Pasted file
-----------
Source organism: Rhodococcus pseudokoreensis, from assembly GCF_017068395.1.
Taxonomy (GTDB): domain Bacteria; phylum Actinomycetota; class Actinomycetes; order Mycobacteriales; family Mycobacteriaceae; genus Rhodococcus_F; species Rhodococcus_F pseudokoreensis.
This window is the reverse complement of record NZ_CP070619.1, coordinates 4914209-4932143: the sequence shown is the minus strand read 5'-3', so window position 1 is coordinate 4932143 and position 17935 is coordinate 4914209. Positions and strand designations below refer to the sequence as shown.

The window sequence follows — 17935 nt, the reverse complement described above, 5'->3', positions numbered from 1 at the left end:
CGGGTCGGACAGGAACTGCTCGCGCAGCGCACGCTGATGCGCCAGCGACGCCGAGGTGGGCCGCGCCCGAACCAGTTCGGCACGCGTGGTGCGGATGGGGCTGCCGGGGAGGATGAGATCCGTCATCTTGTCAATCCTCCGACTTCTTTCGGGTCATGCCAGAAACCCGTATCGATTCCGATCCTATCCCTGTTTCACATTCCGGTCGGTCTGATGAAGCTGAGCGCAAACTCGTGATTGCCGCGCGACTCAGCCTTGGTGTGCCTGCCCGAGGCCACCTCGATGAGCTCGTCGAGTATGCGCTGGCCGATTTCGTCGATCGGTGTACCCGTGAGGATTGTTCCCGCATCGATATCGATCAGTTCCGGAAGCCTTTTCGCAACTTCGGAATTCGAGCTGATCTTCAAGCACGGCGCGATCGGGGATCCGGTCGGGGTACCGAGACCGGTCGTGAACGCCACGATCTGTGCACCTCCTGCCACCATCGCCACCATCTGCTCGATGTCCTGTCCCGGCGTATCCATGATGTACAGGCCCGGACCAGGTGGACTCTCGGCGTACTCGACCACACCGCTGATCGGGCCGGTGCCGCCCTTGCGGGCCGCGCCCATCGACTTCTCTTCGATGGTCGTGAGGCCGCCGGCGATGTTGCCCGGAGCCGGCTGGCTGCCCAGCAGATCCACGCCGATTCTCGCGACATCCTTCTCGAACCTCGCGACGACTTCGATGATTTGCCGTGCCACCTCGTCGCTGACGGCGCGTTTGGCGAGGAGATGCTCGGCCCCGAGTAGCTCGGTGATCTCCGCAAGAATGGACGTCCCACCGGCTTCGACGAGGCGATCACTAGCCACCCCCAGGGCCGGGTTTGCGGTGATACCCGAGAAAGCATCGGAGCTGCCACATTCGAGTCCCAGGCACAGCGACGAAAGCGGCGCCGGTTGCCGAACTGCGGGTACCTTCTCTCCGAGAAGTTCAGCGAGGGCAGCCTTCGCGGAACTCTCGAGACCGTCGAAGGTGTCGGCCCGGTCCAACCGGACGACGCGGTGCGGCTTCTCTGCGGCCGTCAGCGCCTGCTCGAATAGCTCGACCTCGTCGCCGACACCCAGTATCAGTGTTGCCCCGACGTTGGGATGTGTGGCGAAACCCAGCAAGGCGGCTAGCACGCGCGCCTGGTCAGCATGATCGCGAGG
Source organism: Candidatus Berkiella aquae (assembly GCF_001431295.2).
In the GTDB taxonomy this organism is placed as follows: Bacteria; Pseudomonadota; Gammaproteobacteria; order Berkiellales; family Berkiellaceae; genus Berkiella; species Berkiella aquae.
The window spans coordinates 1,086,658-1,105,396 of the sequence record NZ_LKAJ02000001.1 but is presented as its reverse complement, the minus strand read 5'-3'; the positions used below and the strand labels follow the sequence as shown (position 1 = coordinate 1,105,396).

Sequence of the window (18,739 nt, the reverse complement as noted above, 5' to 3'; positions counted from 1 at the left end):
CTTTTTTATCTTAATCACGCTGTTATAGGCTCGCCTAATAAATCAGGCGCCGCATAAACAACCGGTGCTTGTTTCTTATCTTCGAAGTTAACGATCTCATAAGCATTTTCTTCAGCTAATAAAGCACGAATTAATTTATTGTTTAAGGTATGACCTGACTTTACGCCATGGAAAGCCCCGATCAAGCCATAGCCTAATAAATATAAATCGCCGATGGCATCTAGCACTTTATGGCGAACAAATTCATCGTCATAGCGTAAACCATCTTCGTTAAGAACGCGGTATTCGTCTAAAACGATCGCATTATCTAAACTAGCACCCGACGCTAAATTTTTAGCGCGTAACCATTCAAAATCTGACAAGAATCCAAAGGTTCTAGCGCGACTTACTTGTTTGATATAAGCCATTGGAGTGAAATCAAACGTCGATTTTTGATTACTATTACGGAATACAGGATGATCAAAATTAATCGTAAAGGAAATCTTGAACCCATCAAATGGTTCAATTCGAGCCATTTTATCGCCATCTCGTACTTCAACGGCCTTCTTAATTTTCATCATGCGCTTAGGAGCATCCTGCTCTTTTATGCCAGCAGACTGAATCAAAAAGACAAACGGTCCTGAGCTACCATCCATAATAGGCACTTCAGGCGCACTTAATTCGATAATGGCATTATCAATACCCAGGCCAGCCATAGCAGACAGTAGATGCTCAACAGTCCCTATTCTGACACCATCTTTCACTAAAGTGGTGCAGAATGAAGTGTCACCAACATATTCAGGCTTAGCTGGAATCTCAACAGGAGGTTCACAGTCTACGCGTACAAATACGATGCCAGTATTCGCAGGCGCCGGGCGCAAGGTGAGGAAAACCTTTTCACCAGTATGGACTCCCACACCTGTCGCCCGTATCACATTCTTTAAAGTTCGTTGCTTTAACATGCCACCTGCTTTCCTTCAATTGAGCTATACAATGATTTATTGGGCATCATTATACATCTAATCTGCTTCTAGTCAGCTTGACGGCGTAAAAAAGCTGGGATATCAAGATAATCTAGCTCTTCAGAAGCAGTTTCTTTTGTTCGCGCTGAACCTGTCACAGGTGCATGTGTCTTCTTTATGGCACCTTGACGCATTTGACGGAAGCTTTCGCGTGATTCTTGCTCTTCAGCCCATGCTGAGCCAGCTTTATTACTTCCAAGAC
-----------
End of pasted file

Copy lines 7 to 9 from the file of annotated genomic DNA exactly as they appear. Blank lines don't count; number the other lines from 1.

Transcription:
In the GTDB taxonomy this organism is placed as follows: Bacteria; Pseudomonadota; Gammaproteobacteria; order Berkiellales; family Berkiellaceae; genus Berkiella; species Berkiella aquae.
The window spans coordinates 1,086,658-1,105,396 of the sequence record NZ_LKAJ02000001.1 but is presented as its reverse complement, the minus strand read 5'-3'; the positions used below and the strand labels follow the sequence as shown (position 1 = coordinate 1,105,396).

Sequence of the window (18,739 nt, the reverse complement as noted above, 5' to 3'; positions counted from 1 at the left end):